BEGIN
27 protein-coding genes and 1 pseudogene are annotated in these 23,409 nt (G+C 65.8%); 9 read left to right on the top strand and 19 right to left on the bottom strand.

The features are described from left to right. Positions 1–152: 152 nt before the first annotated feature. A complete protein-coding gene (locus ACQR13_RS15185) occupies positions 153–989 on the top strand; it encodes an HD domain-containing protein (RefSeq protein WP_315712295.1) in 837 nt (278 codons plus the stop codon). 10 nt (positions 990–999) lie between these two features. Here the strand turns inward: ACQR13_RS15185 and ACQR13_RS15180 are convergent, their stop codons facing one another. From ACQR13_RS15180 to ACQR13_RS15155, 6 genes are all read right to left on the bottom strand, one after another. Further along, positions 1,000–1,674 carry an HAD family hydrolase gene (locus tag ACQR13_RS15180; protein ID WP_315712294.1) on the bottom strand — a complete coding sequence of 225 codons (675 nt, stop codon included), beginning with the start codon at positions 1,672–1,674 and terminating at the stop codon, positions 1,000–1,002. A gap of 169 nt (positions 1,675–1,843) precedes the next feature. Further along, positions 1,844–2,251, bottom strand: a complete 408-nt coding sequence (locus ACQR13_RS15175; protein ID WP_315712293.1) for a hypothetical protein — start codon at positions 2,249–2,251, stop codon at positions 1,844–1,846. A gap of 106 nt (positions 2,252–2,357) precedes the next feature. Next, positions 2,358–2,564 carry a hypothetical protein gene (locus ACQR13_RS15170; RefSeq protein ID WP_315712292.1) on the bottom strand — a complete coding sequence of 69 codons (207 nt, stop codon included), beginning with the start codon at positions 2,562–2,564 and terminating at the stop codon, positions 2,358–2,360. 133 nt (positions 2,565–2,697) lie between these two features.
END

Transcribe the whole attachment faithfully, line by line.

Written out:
27 protein-coding genes and 1 pseudogene are annotated in these 23,409 nt (G+C 65.8%); 9 read left to right on the top strand and 19 right to left on the bottom strand.

The features are described from left to right. Positions 1–152: 152 nt before the first annotated feature. A complete protein-coding gene (locus ACQR13_RS15185) occupies positions 153–989 on the top strand; it encodes an HD domain-containing protein (RefSeq protein WP_315712295.1) in 837 nt (278 codons plus the stop codon). 10 nt (positions 990–999) lie between these two features. Here the strand turns inward: ACQR13_RS15185 and ACQR13_RS15180 are convergent, their stop codons facing one another. From ACQR13_RS15180 to ACQR13_RS15155, 6 genes are all read right to left on the bottom strand, one after another. Further along, positions 1,000–1,674 carry an HAD family hydrolase gene (locus tag ACQR13_RS15180; protein ID WP_315712294.1) on the bottom strand — a complete coding sequence of 225 codons (675 nt, stop codon included), beginning with the start codon at positions 1,672–1,674 and terminating at the stop codon, positions 1,000–1,002. A gap of 169 nt (positions 1,675–1,843) precedes the next feature. Further along, positions 1,844–2,251, bottom strand: a complete 408-nt coding sequence (locus ACQR13_RS15175; protein ID WP_315712293.1) for a hypothetical protein — start codon at positions 2,249–2,251, stop codon at positions 1,844–1,846. A gap of 106 nt (positions 2,252–2,357) precedes the next feature. Next, positions 2,358–2,564 carry a hypothetical protein gene (locus ACQR13_RS15170; RefSeq protein ID WP_315712292.1) on the bottom strand — a complete coding sequence of 69 codons (207 nt, stop codon included), beginning with the start codon at positions 2,562–2,564 and terminating at the stop codon, positions 2,358–2,360. 133 nt (positions 2,565–2,697) lie between these two features.